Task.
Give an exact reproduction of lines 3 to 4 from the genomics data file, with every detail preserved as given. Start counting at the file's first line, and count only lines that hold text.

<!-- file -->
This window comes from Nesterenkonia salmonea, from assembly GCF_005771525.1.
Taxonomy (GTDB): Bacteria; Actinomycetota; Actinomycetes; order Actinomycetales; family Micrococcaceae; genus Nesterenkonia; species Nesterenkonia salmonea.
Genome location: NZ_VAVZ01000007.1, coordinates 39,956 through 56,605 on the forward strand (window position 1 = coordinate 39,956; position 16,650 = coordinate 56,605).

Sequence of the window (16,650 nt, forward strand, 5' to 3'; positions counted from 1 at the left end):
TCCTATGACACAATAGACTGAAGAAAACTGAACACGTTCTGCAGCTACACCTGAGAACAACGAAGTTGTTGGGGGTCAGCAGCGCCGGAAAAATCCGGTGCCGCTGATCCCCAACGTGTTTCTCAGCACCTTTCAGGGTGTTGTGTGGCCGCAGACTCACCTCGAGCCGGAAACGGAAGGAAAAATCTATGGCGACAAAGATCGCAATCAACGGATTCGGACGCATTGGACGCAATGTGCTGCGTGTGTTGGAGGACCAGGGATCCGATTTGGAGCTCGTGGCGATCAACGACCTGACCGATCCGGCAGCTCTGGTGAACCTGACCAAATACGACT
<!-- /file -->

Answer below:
Genome location: NZ_VAVZ01000007.1, coordinates 39,956 through 56,605 on the forward strand (window position 1 = coordinate 39,956; position 16,650 = coordinate 56,605).

Sequence of the window (16,650 nt, forward strand, 5' to 3'; positions counted from 1 at the left end):